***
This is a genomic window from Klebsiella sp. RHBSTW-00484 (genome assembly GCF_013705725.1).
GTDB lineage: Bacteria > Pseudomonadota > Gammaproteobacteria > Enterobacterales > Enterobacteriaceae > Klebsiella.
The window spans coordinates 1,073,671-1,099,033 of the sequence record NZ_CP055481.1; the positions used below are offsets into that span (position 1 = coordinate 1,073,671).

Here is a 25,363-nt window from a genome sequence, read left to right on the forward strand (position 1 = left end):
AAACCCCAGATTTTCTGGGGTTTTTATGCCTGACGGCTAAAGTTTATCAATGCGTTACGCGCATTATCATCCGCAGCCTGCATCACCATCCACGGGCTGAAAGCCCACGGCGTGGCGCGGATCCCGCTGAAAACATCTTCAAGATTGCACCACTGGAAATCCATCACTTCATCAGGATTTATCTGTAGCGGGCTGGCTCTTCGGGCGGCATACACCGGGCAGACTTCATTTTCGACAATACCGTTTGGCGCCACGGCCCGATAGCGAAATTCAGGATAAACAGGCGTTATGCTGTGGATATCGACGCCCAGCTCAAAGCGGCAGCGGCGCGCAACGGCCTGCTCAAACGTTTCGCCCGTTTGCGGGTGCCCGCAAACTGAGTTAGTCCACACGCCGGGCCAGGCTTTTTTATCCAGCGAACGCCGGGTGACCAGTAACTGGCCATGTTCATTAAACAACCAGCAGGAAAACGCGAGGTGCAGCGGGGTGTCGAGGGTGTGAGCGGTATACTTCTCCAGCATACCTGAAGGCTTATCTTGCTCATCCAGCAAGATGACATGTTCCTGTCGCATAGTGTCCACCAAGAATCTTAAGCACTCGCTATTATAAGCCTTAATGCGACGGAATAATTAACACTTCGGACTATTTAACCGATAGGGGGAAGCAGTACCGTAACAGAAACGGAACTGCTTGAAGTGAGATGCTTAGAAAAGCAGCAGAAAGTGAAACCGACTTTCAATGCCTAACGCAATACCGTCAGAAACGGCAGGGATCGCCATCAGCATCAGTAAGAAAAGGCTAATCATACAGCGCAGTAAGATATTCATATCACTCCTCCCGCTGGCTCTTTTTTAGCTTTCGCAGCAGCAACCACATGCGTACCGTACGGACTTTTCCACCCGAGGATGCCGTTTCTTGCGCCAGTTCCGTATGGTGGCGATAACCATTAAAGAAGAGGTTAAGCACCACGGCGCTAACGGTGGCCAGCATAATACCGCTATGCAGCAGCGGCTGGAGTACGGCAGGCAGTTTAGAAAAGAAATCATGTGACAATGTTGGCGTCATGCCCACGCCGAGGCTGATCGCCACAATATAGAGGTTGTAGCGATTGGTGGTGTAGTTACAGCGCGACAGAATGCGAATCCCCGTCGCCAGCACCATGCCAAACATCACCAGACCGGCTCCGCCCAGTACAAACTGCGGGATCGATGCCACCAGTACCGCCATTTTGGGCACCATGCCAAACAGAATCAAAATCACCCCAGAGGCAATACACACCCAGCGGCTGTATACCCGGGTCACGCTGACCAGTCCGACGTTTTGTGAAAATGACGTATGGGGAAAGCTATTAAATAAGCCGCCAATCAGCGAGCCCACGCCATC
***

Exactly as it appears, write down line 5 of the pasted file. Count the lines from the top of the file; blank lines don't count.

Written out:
AAACCCCAGATTTTCTGGGGTTTTTATGCCTGACGGCTAAAGTTTATCAATGCGTTACGCGCATTATCATCCGCAGCCTGCATCACCATCCACGGGCTGAAAGCCCACGGCGTGGCGCGGATCCCGCTGAAAACATCTTCAAGATTGCACCACTGGAAATCCATCACTTCATCAGGATTTATCTGTAGCGGGCTGGCTCTTCGGGCGGCATACACCGGGCAGACTTCATTTTCGACAATACCGTTTGGCGCCACGGCCCGATAGCGAAATTCAGGATAAACAGGCGTTATGCTGTGGATATCGACGCCCAGCTCAAAGCGGCAGCGGCGCGCAACGGCCTGCTCAAACGTTTCGCCCGTTTGCGGGTGCCCGCAAACTGAGTTAGTCCACACGCCGGGCCAGGCTTTTTTATCCAGCGAACGCCGGGTGACCAGTAACTGGCCATGTTCATTAAACAACCAGCAGGAAAACGCGAGGTGCAGCGGGGTGTCGAGGGTGTGAGCGGTATACTTCTCCAGCATACCTGAAGGCTTATCTTGCTCATCCAGCAAGATGACATGTTCCTGTCGCATAGTGTCCACCAAGAATCTTAAGCACTCGCTATTATAAGCCTTAATGCGACGGAATAATTAACACTTCGGACTATTTAACCGATAGGGGGAAGCAGTACCGTAACAGAAACGGAACTGCTTGAAGTGAGATGCTTAGAAAAGCAGCAGAAAGTGAAACCGACTTTCAATGCCTAACGCAATACCGTCAGAAACGGCAGGGATCGCCATCAGCATCAGTAAGAAAAGGCTAATCATACAGCGCAGTAAGATATTCATATCACTCCTCCCGCTGGCTCTTTTTTAGCTTTCGCAGCAGCAACCACATGCGTACCGTACGGACTTTTCCACCCGAGGATGCCGTTTCTTGCGCCAGTTCCGTATGGTGGCGATAACCATTAAAGAAGAGGTTAAGCACCACGGCGCTAACGGTGGCCAGCATAATACCGCTATGCAGCAGCGGCTGGAGTACGGCAGGCAGTTTAGAAAAGAAATCATGTGACAATGTTGGCGTCATGCCCACGCCGAGGCTGATCGCCACAATATAGAGGTTGTAGCGATTGGTGGTGTAGTTACAGCGCGACAGAATGCGAATCCCCGTCGCCAGCACCATGCCAAACATCACCAGACCGGCTCCGCCCAGTACAAACTGCGGGATCGATGCCACCAGTACCGCCATTTTGGGCACCATGCCAAACAGAATCAAAATCACCCCAGAGGCAATACACACCCAGCGGCTGTATACCCGGGTCACGCTGACCAGTCCGACGTTTTGTGAAAATGACGTATGGGGAAAGCTATTAAATAAGCCGCCAATCAGCGAGCCCACGCCATC